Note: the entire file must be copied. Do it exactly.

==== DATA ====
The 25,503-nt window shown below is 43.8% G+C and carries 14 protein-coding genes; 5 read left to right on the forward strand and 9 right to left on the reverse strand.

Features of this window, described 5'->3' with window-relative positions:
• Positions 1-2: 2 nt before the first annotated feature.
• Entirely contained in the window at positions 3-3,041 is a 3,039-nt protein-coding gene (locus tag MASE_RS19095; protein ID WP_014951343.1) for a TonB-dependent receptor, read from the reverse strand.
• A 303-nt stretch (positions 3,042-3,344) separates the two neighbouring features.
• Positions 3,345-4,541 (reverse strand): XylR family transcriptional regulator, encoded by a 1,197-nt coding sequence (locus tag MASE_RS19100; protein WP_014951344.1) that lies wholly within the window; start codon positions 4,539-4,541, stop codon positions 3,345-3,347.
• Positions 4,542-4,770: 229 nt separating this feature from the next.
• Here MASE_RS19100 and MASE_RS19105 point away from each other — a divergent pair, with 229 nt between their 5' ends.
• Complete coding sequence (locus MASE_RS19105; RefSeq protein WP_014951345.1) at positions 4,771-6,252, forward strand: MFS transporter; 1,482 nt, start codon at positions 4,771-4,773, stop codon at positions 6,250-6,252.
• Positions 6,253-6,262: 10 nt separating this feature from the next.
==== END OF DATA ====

The 25,503-nt window shown below is 43.8% G+C and carries 14 protein-coding genes; 5 read left to right on the forward strand and 9 right to left on the reverse strand.

Features of this window, described 5'->3' with window-relative positions:
• Positions 1-2: 2 nt before the first annotated feature.
• Entirely contained in the window at positions 3-3,041 is a 3,039-nt protein-coding gene (locus tag MASE_RS19095; protein ID WP_014951343.1) for a TonB-dependent receptor, read from the reverse strand.
• A 303-nt stretch (positions 3,042-3,344) separates the two neighbouring features.
• Positions 3,345-4,541 (reverse strand): XylR family transcriptional regulator, encoded by a 1,197-nt coding sequence (locus tag MASE_RS19100; protein WP_014951344.1) that lies wholly within the window; start codon positions 4,539-4,541, stop codon positions 3,345-3,347.
• Positions 4,542-4,770: 229 nt separating this feature from the next.
• Here MASE_RS19100 and MASE_RS19105 point away from each other — a divergent pair, with 229 nt between their 5' ends.
• Complete coding sequence (locus MASE_RS19105; RefSeq protein WP_014951345.1) at positions 4,771-6,252, forward strand: MFS transporter; 1,482 nt, start codon at positions 4,771-4,773, stop codon at positions 6,250-6,252.
• Positions 6,253-6,262: 10 nt separating this feature from the next.